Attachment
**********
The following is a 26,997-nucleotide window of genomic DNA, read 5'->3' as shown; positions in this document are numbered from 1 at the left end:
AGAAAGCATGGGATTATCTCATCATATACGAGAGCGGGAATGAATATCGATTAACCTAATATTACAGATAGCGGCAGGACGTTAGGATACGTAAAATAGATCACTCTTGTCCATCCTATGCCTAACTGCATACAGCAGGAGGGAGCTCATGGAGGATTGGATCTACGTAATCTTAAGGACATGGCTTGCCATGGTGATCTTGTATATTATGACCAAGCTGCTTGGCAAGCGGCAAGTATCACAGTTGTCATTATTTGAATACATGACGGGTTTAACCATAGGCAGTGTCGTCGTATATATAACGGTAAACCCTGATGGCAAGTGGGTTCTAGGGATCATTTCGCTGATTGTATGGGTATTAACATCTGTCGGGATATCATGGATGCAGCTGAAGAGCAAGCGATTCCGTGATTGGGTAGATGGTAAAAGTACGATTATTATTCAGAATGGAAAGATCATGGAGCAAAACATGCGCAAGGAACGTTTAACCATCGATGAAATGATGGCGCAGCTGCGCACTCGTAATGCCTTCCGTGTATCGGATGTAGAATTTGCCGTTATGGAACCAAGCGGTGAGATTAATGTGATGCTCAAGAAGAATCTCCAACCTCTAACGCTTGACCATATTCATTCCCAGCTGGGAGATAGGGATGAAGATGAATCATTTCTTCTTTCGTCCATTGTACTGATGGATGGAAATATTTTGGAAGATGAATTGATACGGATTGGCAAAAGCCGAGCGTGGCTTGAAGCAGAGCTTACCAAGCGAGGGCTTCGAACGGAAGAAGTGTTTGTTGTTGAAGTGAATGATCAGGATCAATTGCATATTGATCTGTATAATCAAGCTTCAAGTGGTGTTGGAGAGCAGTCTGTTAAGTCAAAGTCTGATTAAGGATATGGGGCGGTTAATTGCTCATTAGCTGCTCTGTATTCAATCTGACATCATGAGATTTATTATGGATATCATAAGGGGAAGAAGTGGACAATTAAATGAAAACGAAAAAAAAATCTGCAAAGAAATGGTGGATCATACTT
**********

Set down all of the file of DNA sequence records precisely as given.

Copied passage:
The following is a 26,997-nucleotide window of genomic DNA, read 5'->3' as shown; positions in this document are numbered from 1 at the left end:
AGAAAGCATGGGATTATCTCATCATATACGAGAGCGGGAATGAATATCGATTAACCTAATATTACAGATAGCGGCAGGACGTTAGGATACGTAAAATAGATCACTCTTGTCCATCCTATGCCTAACTGCATACAGCAGGAGGGAGCTCATGGAGGATTGGATCTACGTAATCTTAAGGACATGGCTTGCCATGGTGATCTTGTATATTATGACCAAGCTGCTTGGCAAGCGGCAAGTATCACAGTTGTCATTATTTGAATACATGACGGGTTTAACCATAGGCAGTGTCGTCGTATATATAACGGTAAACCCTGATGGCAAGTGGGTTCTAGGGATCATTTCGCTGATTGTATGGGTATTAACATCTGTCGGGATATCATGGATGCAGCTGAAGAGCAAGCGATTCCGTGATTGGGTAGATGGTAAAAGTACGATTATTATTCAGAATGGAAAGATCATGGAGCAAAACATGCGCAAGGAACGTTTAACCATCGATGAAATGATGGCGCAGCTGCGCACTCGTAATGCCTTCCGTGTATCGGATGTAGAATTTGCCGTTATGGAACCAAGCGGTGAGATTAATGTGATGCTCAAGAAGAATCTCCAACCTCTAACGCTTGACCATATTCATTCCCAGCTGGGAGATAGGGATGAAGATGAATCATTTCTTCTTTCGTCCATTGTACTGATGGATGGAAATATTTTGGAAGATGAATTGATACGGATTGGCAAAAGCCGAGCGTGGCTTGAAGCAGAGCTTACCAAGCGAGGGCTTCGAACGGAAGAAGTGTTTGTTGTTGAAGTGAATGATCAGGATCAATTGCATATTGATCTGTATAATCAAGCTTCAAGTGGTGTTGGAGAGCAGTCTGTTAAGTCAAAGTCTGATTAAGGATATGGGGCGGTTAATTGCTCATTAGCTGCTCTGTATTCAATCTGACATCATGAGATTTATTATGGATATCATAAGGGGAAGAAGTGGACAATTAAATGAAAACGAAAAAAAAATCTGCAAAGAAATGGTGGATCATACTT